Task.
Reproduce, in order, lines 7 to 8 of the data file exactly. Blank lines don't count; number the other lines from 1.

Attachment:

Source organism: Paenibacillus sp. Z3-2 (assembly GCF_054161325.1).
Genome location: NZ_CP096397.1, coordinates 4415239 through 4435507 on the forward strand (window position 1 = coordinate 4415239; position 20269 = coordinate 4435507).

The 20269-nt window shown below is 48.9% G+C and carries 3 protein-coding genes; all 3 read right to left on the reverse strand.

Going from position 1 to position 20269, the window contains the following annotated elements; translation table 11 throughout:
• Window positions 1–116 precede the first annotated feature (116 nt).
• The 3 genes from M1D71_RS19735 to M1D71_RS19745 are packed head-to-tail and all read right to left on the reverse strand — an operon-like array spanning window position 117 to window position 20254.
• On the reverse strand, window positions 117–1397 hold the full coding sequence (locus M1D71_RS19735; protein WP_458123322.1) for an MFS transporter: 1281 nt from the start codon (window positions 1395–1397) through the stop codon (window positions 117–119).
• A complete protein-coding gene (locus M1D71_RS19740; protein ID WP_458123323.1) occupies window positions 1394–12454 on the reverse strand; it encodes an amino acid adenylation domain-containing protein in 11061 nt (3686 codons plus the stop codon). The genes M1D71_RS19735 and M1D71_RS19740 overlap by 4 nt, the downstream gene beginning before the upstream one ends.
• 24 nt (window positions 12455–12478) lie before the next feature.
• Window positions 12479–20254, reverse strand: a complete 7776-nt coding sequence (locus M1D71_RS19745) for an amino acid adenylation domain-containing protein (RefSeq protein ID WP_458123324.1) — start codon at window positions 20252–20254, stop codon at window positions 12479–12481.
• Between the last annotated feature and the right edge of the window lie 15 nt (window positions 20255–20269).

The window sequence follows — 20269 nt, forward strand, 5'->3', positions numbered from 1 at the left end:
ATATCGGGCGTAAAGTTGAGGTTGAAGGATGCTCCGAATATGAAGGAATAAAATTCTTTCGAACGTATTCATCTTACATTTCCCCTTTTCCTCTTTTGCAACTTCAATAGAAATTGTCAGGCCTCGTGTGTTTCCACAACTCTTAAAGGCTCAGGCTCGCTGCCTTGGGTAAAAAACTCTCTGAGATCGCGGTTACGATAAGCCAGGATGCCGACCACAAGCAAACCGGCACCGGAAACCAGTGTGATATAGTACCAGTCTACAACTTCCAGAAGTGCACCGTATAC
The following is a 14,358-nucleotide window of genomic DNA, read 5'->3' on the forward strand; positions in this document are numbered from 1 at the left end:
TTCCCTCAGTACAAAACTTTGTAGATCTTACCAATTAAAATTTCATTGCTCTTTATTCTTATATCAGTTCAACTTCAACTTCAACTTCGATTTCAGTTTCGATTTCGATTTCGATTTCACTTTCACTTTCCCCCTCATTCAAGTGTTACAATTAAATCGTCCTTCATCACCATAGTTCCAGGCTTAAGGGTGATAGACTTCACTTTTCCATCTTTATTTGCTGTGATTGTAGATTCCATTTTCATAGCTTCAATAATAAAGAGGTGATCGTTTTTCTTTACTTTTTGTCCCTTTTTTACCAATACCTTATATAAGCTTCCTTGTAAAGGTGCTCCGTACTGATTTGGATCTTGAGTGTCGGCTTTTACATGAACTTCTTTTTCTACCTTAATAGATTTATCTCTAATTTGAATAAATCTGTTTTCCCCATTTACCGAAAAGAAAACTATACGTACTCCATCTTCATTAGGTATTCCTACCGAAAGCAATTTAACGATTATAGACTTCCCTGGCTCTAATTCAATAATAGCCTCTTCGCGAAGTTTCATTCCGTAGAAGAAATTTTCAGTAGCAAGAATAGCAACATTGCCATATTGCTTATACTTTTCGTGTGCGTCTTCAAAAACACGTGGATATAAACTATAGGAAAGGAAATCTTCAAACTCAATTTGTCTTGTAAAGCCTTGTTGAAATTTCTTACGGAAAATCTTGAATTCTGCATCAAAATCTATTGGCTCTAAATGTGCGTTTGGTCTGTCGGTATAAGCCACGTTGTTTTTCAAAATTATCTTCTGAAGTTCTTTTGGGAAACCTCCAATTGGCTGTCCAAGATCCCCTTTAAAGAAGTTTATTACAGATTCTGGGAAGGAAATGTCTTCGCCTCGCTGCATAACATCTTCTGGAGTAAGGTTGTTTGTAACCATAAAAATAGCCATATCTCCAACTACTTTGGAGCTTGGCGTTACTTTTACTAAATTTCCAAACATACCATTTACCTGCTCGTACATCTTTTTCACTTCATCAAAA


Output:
• On the reverse strand, window positions 117–1397 hold the full coding sequence (locus M1D71_RS19735; protein WP_458123322.1) for an MFS transporter: 1281 nt from the start codon (window positions 1395–1397) through the stop codon (window positions 117–119).
• A complete protein-coding gene (locus M1D71_RS19740; protein ID WP_458123323.1) occupies window positions 1394–12454 on the reverse strand; it encodes an amino acid adenylation domain-containing protein in 11061 nt (3686 codons plus the stop codon). The genes M1D71_RS19735 and M1D71_RS19740 overlap by 4 nt, the downstream gene beginning before the upstream one ends.